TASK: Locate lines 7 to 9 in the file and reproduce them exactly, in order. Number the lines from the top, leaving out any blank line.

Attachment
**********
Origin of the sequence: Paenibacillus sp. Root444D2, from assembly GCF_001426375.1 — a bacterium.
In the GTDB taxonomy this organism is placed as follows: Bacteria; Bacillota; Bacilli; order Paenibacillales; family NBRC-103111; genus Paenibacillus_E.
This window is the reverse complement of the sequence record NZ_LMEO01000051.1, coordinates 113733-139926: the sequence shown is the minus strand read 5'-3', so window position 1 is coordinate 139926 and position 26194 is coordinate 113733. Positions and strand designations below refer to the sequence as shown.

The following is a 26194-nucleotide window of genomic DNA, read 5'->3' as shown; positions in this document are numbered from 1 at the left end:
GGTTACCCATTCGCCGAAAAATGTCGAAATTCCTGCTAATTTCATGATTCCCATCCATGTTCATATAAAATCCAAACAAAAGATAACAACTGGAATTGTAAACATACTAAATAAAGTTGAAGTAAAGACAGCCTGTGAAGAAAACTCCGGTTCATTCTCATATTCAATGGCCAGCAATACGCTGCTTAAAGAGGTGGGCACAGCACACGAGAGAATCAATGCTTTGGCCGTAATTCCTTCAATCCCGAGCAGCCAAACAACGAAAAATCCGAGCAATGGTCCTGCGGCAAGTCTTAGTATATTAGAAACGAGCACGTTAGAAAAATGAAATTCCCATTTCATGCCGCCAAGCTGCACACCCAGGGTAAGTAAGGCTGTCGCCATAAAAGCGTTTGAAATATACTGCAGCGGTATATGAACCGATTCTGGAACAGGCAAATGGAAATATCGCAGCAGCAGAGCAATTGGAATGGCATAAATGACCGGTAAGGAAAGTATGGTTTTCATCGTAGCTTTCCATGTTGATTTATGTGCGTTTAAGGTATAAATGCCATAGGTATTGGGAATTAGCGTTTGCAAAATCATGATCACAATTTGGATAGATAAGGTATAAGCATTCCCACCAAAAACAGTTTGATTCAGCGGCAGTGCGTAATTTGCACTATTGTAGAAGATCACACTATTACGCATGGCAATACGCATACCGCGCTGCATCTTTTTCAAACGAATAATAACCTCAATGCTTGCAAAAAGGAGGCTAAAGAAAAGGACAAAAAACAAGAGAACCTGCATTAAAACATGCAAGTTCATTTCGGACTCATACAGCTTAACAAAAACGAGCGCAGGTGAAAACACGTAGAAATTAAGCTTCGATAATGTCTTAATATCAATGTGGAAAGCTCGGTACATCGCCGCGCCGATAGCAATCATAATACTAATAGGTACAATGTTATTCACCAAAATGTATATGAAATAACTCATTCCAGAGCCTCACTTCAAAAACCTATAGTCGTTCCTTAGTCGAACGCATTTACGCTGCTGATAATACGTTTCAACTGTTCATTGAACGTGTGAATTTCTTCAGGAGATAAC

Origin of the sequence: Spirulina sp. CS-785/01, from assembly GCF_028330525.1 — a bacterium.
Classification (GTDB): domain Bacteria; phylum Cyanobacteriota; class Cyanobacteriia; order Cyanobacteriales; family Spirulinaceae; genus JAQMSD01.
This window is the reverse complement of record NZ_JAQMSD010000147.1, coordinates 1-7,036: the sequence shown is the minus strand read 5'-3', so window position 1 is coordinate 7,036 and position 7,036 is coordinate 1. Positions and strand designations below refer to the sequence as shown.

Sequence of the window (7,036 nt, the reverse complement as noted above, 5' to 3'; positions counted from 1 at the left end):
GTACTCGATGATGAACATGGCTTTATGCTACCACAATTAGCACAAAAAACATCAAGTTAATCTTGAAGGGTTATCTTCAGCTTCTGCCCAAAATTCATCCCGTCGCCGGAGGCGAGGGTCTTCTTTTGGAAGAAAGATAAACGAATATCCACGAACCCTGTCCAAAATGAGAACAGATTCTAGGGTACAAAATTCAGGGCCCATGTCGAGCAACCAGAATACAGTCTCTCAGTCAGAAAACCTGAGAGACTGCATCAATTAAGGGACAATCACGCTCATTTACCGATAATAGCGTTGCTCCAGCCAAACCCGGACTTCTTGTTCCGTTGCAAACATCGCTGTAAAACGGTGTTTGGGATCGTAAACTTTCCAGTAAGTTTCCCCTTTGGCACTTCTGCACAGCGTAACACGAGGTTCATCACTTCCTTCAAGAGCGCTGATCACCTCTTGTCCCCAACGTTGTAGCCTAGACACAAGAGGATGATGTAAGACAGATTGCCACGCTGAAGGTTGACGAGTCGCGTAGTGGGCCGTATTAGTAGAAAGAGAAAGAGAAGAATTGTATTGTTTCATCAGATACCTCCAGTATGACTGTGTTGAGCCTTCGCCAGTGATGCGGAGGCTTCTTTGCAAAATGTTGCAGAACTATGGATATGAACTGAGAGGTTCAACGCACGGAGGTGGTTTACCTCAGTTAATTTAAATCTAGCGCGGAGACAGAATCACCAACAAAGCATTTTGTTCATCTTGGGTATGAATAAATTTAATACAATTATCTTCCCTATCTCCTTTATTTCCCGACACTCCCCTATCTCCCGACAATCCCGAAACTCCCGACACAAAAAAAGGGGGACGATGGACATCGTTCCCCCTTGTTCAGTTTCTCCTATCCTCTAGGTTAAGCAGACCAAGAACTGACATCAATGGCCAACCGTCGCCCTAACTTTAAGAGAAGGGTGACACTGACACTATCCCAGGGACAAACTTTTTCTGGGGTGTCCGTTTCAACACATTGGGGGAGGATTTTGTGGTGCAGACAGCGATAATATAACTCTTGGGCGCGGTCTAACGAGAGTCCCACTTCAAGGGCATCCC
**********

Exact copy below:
Classification (GTDB): domain Bacteria; phylum Cyanobacteriota; class Cyanobacteriia; order Cyanobacteriales; family Spirulinaceae; genus JAQMSD01.
This window is the reverse complement of record NZ_JAQMSD010000147.1, coordinates 1-7,036: the sequence shown is the minus strand read 5'-3', so window position 1 is coordinate 7,036 and position 7,036 is coordinate 1. Positions and strand designations below refer to the sequence as shown.

Sequence of the window (7,036 nt, the reverse complement as noted above, 5' to 3'; positions counted from 1 at the left end):